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Fredericton businesses prepare to weather construction season

Construction season has begun in Fredericton and that has businesses worried while weathering the COVID-19 pandemic. Nathalie Sturgeon/Global New Brunswick

As Fredericton businesses start to feel the hope that comes with the potential green phase in New Brunswick, many of them are facing a long summer of construction.

Mike Babineau, a local restaurant owner, said the construction season will hurt business. However, this year came with some heads up, he said.

Three projects are impacting the core of the downtown area, including two on King Street and one on Regent Street, according to the city.

“I think it’s not going to be great for business, obviously, you know, but we’ve all known for quite a while this construction was going to happen,” Babineau said in an interview Wednesday.

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He said the City of Fredericton, alongside Downtown Business Inc., helped create a communication plan for projects planned during the summer months. It provided a heads up on potential impacts to local businesses, he said.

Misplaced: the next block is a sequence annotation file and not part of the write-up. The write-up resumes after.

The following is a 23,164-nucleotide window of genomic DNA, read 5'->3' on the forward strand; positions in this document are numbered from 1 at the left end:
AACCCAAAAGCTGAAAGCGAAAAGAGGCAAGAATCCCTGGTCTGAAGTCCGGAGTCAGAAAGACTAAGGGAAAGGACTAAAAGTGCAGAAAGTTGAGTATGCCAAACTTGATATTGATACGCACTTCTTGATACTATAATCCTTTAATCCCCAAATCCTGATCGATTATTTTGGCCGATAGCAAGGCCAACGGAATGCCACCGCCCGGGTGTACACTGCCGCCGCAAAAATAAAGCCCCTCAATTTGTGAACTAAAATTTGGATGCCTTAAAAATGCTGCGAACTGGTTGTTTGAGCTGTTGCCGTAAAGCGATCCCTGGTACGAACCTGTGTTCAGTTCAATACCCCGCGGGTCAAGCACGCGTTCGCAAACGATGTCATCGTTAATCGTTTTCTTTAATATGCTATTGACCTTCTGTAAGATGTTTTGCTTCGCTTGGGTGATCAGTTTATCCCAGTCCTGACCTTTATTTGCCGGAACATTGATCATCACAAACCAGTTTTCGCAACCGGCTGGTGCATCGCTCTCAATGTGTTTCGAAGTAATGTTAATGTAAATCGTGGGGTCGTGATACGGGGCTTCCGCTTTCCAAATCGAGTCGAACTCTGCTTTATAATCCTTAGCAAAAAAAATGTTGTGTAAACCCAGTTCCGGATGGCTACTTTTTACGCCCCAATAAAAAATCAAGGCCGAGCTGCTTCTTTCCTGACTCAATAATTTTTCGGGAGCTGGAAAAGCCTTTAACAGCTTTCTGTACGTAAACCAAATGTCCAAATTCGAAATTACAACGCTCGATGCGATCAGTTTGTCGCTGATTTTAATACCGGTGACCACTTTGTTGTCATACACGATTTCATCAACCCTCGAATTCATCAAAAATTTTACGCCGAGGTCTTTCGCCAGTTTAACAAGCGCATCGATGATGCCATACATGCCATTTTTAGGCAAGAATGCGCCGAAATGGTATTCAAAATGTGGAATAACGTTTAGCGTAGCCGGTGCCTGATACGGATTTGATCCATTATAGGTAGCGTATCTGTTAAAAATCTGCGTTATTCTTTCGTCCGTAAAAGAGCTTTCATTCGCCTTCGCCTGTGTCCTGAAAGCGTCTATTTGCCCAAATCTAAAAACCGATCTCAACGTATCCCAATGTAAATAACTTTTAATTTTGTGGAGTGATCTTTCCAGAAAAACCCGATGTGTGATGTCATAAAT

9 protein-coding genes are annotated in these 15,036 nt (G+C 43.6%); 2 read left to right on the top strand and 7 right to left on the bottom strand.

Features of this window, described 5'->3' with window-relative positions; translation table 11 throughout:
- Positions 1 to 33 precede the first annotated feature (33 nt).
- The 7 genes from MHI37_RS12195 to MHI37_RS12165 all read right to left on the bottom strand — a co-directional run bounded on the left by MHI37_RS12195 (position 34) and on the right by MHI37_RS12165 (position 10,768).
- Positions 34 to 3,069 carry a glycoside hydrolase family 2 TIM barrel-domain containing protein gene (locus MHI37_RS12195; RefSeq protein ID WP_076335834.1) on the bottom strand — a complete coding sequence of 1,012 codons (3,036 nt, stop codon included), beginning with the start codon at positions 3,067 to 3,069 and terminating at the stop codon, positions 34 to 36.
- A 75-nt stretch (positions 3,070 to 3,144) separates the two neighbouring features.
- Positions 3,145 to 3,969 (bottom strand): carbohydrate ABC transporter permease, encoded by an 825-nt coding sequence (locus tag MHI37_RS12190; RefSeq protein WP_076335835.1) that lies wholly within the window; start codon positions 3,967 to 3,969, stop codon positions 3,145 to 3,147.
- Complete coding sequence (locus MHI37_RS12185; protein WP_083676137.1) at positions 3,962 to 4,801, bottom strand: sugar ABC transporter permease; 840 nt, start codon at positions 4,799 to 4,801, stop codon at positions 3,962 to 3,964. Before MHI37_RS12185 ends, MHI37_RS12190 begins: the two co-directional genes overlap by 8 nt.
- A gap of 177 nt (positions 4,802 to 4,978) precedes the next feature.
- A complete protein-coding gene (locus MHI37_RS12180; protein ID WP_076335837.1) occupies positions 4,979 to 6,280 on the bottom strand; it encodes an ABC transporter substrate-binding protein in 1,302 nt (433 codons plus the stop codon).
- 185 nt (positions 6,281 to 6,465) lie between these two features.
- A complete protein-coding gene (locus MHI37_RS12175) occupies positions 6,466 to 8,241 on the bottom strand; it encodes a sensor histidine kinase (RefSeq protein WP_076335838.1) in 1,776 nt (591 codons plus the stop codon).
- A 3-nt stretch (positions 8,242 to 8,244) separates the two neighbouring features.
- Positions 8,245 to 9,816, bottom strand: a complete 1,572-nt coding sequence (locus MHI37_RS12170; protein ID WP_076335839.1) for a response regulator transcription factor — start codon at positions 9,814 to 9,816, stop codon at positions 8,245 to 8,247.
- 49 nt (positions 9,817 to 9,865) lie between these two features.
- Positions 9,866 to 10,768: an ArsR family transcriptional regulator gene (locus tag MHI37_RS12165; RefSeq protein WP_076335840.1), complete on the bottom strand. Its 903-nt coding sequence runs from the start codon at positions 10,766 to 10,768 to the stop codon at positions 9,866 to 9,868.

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It’s something that wasn’t in place before, Babineau explained, which caused significant losses for area business owners.

“We’re really lucky that the city has embraced communication with the business community and with Downtown Fredericton Inc. … and we’re fortunate that’s gone over pretty well,” Babineau said.

Greg McCann, a project manager with the City of Fredericton, said the communication plan reduced the confrontational situation between the two groups. McCann said the projects were postponed last year to reduce the impact on businesses during the pandemic.

“This year with the work that we’ve done, it’s kind of like we’re both in this together, so to speak,” McCann said. “There is not that confrontational back-and-forth, it’s more let’s go at this together and we’ll do what’s best for everyone.”

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Fredericton Chamber of Commerce chief executive officer Krista Ross said there is a renewed push toward supporting local businesses.

She said it is about ensuring businesses survive.

“If you survived this, you can survive anything,” she said in an interview Wednesday.

While the city works on improving infrastructure, Babineau said it is a good time to get used to walking to the downtown locations.

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“We have to get in the habit of really trying to go walk that extra little bit to get to get to that location,” he said. “It’s no different if you’re at the Regent Mall.”

The projects on King Street should wrap up in June, according to McCann, while the project on Regent Street is expected to last until August.

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